I’ve been thinking about peace lately: what does it mean beyond the absence of violence? What kind of care is necessary to address peace nearby and abroad? How might these questions influence my personal and vocational responsibilities going forward?

College offered me a few clues. As a student in the University of Michigan’s Gerald R. Ford School of Public Policy, I focused on ethics in policy-making alongside minors in political science and religion. While my education has given me some understanding of the composition of community, I still find myself wondering about how information is applied.

This questioning has been underscored by an understanding that the political is not only personal–it is spiritual too. I joined First Presbyterian Church of Ann Arbor shortly after arriving to college. I remember wanting a community that would support an intellectual faith but I found so much more. Mentors in the church have supported my spiritual development and questioning since I started attending four years ago. Practicing meditation, getting coffee, and singing in the choir ordered the time between studying and work.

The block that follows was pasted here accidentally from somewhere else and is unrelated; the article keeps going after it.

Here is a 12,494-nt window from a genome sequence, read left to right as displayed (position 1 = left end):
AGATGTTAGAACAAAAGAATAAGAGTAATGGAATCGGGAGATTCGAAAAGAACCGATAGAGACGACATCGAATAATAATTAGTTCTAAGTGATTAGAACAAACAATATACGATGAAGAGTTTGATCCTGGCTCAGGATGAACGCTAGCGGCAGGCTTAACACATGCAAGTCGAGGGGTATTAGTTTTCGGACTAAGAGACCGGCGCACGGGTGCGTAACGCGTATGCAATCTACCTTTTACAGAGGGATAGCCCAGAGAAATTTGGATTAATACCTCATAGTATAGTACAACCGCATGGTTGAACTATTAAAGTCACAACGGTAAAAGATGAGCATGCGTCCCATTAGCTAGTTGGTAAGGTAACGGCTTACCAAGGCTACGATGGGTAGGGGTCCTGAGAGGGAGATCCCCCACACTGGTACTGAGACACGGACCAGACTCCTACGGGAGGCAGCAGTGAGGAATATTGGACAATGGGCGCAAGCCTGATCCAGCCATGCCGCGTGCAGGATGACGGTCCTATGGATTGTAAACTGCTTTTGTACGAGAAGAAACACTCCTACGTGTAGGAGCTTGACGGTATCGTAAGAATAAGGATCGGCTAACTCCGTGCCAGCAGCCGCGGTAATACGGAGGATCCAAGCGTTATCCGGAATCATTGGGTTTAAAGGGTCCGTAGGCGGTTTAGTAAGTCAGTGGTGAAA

This fall, I will be joining the Presbyterian Church’s Young Adult Volunteer program. As a volunteer, the PC(USA) will support my assistance of nonprofit partners in Colombia: a country currently implementing its own initiatives for peace. My hope is that walking alongside Colombians at this time will open my assumptions about policy, politics, and faith while I discern my responsibilities in the years that follow.

A lot of this description is necessarily incomplete. I’m still learning about what this year will be about. This blog will be a place where I can keep you updated on what’s going on as things continue.